“At a time when insults travel at warp speed, calling a girl or women a slut or ho in US youth culture has become prevalent, casual, and normalized…” (SLUT: A Play and Guidebook for Combating Sexism and Sexual Violence. Cappiello McInerney). Every woman has experienced some type of sexism in her life. Sexism is the prejudice, stereotyping, or discrimination of women based on gender. According to the website rampage.us, sexism can be put into two different categories. Women could encounter benevolent sexism, where the remarks or actions are subtle and are supposed to come off as chivalrous. For example, one might tell a woman that she has natural motherly instincts. This comment may make her feel like she’s only meant to have children, or she can only be gentle (rampages.us). The second category of sexism is hostile sexism. Hostile sexism is rooted from the belief that women are inferior to men. This is “the more physical and aggressive approach” (rampages.us). Both these categories of sexism are happening more than ever and are beginning to seem normal, just as the authors of SLUT: A Play and Guidebook for Combating Sexism and Sexual Violence discuss in their book. In fact, it is glorified. Why is sexism so routine? The answer is social media. It’s almost impossible to scroll down your Twitter or Facebook feed without seeing some type of sexist joke or meme. Because these “jokes” cause laughter, society sees nothing wrong with them. Meanwhile, millions of women are being affected negatively in real life. The women affected aren’t taken seriously due to the romanticized state of these sexist remarks. One of the biggest advocates for sexism is the online world, and social media; in particular, normalizes sexism with the use of comedy and anonymity. This normalization negatively affects women in real life.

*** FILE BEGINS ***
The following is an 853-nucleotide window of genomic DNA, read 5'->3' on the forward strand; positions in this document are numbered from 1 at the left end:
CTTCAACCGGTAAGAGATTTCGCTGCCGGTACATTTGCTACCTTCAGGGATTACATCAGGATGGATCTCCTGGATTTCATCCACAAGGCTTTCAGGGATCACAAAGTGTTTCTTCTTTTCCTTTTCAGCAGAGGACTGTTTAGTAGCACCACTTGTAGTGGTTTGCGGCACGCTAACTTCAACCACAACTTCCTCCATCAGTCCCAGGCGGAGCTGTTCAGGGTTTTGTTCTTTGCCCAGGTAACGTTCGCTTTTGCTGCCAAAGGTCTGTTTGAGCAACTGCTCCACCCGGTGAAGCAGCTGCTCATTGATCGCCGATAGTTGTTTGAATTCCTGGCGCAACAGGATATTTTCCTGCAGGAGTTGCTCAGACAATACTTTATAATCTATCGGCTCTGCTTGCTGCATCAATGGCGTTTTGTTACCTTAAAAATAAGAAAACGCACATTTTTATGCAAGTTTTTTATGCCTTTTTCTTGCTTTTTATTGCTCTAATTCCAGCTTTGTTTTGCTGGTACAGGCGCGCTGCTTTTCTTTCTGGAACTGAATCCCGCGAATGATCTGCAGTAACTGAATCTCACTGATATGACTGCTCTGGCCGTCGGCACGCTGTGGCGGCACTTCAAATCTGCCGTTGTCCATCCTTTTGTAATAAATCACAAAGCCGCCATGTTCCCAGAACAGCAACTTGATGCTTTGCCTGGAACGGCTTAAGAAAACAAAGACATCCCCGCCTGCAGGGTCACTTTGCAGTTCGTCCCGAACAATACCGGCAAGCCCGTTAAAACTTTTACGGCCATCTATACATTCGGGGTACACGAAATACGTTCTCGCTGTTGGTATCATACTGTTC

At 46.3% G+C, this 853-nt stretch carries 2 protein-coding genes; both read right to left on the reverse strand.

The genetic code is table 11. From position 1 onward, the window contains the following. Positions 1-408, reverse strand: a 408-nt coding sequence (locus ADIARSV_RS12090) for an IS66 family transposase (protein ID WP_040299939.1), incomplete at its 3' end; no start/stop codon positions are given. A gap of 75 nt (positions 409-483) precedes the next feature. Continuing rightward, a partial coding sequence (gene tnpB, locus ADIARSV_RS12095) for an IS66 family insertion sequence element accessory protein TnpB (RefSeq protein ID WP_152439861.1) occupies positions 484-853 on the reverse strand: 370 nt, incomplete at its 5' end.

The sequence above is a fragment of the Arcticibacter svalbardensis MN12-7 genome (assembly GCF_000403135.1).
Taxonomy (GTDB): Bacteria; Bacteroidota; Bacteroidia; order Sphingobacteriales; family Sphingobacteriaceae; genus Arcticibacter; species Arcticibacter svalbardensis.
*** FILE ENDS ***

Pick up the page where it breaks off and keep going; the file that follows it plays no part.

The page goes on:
Because of the jokes shared and retweeted online, women are more likely to experience sexism. Social media encourages the normalization of these problems. When people see sexism online they usually don’t even see it as being sexist. The reason they don’t notice the sexism is because comedy comes along with it. If anyone is bold enough to be blantly sexist toward women, that person can hide behind a computer screen. As Bailey Poland puts it in Haters: Harassment, Abuse, and Violence Online: “Online harassment is rooted in offline beliefs, and those offline beliefs are supported and reinforced by the prevalence of sexist behaviors online”. The anonymous people are not afraid to express the opinions they usually hide offline. Because of this power to be invisible online, more and more women are being called something offensive and/or sexist. The authors of SLUT: A Play and Guidebook for Combating Sexism and Sexual Violence conducted an experiment, starting in the 1990’s, where women were interviewed about being labeled sluts or hos. She found that every middle and high school had one or two girls that were known as a ho or slut. Twenty years later, the same interview was organized with a new set of women. This time she found that not only was it much easier to call women sluts and hos, but almost all women have been labeled a slut or ho sometime in their life (SLUT: A Play and Guidebook for Combating Sexism and Sexual Violence). Both these differences are the result of the internet and social media. Today, women can post a promiscuous tweet or photo and anyone with Internet access can call those women hos and sluts. The simplicity and safety of social media make sexism seem normal.